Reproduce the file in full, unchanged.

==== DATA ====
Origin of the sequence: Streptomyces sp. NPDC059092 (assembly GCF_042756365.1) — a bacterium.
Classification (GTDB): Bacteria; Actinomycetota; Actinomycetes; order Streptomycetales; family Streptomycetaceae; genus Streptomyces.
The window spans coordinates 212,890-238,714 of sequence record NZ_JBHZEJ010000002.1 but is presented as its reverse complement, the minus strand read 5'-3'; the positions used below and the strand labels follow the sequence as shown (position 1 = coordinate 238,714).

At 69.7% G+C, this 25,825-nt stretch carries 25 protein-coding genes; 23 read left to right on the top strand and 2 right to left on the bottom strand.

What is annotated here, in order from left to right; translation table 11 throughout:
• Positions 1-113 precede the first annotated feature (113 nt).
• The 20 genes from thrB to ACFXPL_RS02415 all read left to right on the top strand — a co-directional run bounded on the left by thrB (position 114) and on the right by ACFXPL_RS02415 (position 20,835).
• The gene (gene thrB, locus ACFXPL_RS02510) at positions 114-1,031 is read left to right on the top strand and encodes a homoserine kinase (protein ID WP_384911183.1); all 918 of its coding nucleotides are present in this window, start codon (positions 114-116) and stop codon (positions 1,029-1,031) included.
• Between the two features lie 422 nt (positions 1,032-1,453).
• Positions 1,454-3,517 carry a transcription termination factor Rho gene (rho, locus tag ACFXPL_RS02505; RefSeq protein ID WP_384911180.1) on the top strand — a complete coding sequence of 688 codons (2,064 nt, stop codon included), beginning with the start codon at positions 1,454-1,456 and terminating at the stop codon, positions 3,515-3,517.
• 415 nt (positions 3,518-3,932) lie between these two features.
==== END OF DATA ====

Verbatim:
Origin of the sequence: Streptomyces sp. NPDC059092 (assembly GCF_042756365.1) — a bacterium.
Classification (GTDB): Bacteria; Actinomycetota; Actinomycetes; order Streptomycetales; family Streptomycetaceae; genus Streptomyces.
The window spans coordinates 212,890-238,714 of sequence record NZ_JBHZEJ010000002.1 but is presented as its reverse complement, the minus strand read 5'-3'; the positions used below and the strand labels follow the sequence as shown (position 1 = coordinate 238,714).

At 69.7% G+C, this 25,825-nt stretch carries 25 protein-coding genes; 23 read left to right on the top strand and 2 right to left on the bottom strand.

What is annotated here, in order from left to right; translation table 11 throughout:
• Positions 1-113 precede the first annotated feature (113 nt).
• The 20 genes from thrB to ACFXPL_RS02415 all read left to right on the top strand — a co-directional run bounded on the left by thrB (position 114) and on the right by ACFXPL_RS02415 (position 20,835).
• The gene (gene thrB, locus ACFXPL_RS02510) at positions 114-1,031 is read left to right on the top strand and encodes a homoserine kinase (protein ID WP_384911183.1); all 918 of its coding nucleotides are present in this window, start codon (positions 114-116) and stop codon (positions 1,029-1,031) included.
• Between the two features lie 422 nt (positions 1,032-1,453).
• Positions 1,454-3,517 carry a transcription termination factor Rho gene (rho, locus tag ACFXPL_RS02505; RefSeq protein ID WP_384911180.1) on the top strand — a complete coding sequence of 688 codons (2,064 nt, stop codon included), beginning with the start codon at positions 1,454-1,456 and terminating at the stop codon, positions 3,515-3,517.
• 415 nt (positions 3,518-3,932) lie between these two features.